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Texas Hits Pause as Hospital Beds Fill Up

Coronavirus cases are surging throughout the South and West. With growing hospitalizations threatening the capacity of the health care systems in major cities in Texas, Gov. Gregg Abbott pressed 'pause' on the state's reopening plan.
June 26, 2020, 9am PDT | Irvin Dawid
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"Gov. Greg Abbott (R) announced Thursday that Texas would delay moving into its next phase of reopening as it struggles to contain a surge in coronavirus infections and hospitalizations," reports Kim Bellware for The Washington Post.

“The last thing we want to do as a state is go backwards and close down businesses,” Abbott said in a statement Thursday. “This temporary pause will help our state corral the spread until we can safely enter the next phase of opening our state for business.”

The rolling average of daily new cases in Texas has increased 62 percent from the last week, jumping from 2,610 on June 18 to 4,227 as of Thursday, according to data tracked by The Washington Post.

As cases grow, hospitals begin to fill up

"Statewide, the number of hospitalizations has reached record highs for two weeks, soaring to 4,739 on Thursday morning and tripling since Memorial Day," reports Sarah R. Champagne for The Texas Tribune. "On Wednesday, the state had 1,320 available intensive care unit [ICU] beds and nearly 13,000 available hospital beds, but with regional disparities."

In hard-hit areas, some hospitals have begun moving coronavirus patients from crowded ICUs to other facilities, and local leaders have warned that hospitals could get overwhelmed if the number of infections keeps climbing. In the greater Houston area, the Texas Medical Center said Thursday that its intensive care units have reached 100% of base capacity.

Apocalyptic?

Dr. Peter Hotez, dean of the Houston-based National School of Tropical Medicine at the Baylor College of Medicine, warned that "Houston could be the hardest-hit city in the US with numbers rivaling those in Brazil," reports Jay Croft for CNN on June 25. 

"The big metro areas seem to be rising very quickly and some of the models are on the verge of being apocalyptic," Hotez told CNN's Anderson Cooper...

"We're not seeing the deaths yet, but that will start," Hotez said. "Those deaths will start to mount up, I would say, in a couple of weeks."

According to Covid Act Now, a website designed to help elected officials determine the scope of the pandemic in their regions, "Texas is at risk of an outbreak." The warning: "COVID cases are either increasing at a rate likely to overwhelm hospitals and/or the state’s COVID preparedness is well below international standards."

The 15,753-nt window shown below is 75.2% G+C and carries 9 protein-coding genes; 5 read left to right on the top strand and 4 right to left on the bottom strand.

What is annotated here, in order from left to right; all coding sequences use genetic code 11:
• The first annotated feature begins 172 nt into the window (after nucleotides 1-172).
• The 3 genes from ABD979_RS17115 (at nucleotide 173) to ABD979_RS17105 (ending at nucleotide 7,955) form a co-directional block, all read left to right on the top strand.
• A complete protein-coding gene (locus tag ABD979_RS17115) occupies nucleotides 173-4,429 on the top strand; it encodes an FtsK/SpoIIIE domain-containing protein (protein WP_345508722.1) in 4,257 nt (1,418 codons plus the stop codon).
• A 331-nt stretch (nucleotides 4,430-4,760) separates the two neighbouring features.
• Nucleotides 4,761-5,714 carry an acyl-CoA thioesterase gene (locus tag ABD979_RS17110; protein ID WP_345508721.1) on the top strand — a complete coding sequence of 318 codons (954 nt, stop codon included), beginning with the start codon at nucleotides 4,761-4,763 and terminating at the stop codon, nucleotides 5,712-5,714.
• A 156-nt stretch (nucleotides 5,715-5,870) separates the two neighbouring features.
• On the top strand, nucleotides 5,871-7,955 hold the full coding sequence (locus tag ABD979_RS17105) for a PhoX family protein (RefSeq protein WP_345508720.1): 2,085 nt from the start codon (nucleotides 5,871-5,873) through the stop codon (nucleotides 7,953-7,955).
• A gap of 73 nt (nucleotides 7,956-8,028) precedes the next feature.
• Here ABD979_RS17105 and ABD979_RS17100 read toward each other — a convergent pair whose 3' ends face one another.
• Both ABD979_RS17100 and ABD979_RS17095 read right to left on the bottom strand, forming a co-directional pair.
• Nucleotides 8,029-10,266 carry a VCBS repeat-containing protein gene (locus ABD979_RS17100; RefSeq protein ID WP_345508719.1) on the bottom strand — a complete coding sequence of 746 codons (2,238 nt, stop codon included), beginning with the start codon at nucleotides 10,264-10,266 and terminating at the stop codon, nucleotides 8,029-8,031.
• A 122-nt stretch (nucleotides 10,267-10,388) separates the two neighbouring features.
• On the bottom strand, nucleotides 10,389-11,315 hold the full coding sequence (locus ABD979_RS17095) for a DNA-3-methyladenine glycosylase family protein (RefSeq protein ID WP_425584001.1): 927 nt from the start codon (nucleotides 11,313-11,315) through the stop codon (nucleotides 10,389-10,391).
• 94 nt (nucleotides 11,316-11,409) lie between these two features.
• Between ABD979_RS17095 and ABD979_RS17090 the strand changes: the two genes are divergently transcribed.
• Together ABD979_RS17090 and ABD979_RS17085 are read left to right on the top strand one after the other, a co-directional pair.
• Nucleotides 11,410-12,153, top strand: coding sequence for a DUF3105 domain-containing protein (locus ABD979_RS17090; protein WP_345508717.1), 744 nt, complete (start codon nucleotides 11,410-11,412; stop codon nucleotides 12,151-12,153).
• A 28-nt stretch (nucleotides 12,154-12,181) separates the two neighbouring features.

It makes that assessment based on four pubic health indicators. Ironically, the only one it passes is ICU capacity: "Can likely handle a new wave of COVID."

Will pause be enough?

"Former Food and Drug Administration commissioner Scott Gottlieb warned Thursday that states such as Texas that have spiking infection rates would have to quickly implement policy changes to contain the outbreak in the weeks ahead," adds Bellware for the Post. Speaking on MSNBC, he also cautioned that the outcome of the next week or two is “already baked” in in hot spots.

Former Food and Drug Administration commissioner Scott Gottlieb warned Thursday that states such as Texas that have spiking infection rates would have to quickly implement policy changes to contain the outbreak in the weeks ahead. Gottlieb, speaking on MSNBC, also cautioned that the outcome of the next week or two is “already baked” in in hot spots.

Gottlieb didn't appear keen on shutting down businesses, largely because he believes there is no political will to do so, but he did offer a suggestion to governors that are seeing large increases in hospitalizations:

"I think they need to figure out where the spread is occuring; what the congregate settings are where the spread is actually occuring at the highest rate, and target interventions toward those venues. So if it's spreading in bars, they might have to shut down bars..."

That's exactly what the health district that overseas Boise, Idaho, did on Wednesday: they shut down bars and nightclubs in all of the state's most populous county.

Correspondent's note: The source article was posted at 10:12 am and may not appear among the "live updates" for June 25 titled, "U.S. sets another single-day record for coronavirus cases."

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Published on Thursday, June 25, 2020 in The Washington Post
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